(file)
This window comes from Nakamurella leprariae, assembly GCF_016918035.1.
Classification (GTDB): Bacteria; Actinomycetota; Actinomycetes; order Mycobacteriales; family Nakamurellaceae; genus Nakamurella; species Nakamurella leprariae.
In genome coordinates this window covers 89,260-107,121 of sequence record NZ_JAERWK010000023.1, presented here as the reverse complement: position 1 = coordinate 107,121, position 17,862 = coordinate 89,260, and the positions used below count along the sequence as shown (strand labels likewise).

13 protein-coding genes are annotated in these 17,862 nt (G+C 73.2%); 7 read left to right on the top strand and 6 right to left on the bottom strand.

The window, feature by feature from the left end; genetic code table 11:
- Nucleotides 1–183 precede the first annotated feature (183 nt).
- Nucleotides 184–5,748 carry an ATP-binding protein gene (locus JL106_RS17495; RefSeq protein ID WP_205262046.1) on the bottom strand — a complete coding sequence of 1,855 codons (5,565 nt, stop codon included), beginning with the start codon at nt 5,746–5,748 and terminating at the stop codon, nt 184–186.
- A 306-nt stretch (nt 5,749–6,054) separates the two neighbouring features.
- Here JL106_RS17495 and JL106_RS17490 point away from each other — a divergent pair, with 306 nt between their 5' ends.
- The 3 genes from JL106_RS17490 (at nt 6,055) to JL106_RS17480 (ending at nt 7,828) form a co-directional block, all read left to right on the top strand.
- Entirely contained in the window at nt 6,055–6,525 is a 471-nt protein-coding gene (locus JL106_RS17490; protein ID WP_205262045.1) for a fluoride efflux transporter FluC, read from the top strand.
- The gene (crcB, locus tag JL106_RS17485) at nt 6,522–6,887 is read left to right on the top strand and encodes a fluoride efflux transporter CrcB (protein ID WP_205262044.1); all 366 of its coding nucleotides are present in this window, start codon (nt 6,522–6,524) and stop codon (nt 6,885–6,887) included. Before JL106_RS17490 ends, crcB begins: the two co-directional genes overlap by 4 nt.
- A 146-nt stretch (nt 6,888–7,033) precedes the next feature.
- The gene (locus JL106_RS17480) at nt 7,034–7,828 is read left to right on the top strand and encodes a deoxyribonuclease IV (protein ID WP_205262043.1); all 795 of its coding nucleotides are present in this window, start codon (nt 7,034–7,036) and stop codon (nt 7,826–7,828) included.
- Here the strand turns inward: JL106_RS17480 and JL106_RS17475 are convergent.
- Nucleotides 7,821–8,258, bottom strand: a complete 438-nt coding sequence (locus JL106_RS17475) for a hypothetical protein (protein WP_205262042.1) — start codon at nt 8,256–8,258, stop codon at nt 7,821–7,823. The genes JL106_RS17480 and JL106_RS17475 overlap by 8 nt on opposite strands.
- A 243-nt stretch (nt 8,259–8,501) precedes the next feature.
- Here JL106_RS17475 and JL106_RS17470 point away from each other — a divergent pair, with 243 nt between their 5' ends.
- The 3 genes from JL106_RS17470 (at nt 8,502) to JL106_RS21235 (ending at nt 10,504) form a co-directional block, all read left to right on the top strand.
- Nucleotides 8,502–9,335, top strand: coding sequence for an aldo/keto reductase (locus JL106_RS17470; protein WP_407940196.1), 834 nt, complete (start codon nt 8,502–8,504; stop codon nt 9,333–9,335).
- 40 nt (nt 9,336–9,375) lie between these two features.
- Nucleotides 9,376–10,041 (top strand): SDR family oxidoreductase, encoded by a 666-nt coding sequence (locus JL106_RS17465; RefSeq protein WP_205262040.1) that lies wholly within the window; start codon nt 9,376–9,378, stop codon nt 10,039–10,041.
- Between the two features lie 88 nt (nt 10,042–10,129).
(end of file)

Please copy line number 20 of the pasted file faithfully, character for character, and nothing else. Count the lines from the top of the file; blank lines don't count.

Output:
- Nucleotides 8,502–9,335, top strand: coding sequence for an aldo/keto reductase (locus JL106_RS17470; protein WP_407940196.1), 834 nt, complete (start codon nt 8,502–8,504; stop codon nt 9,333–9,335).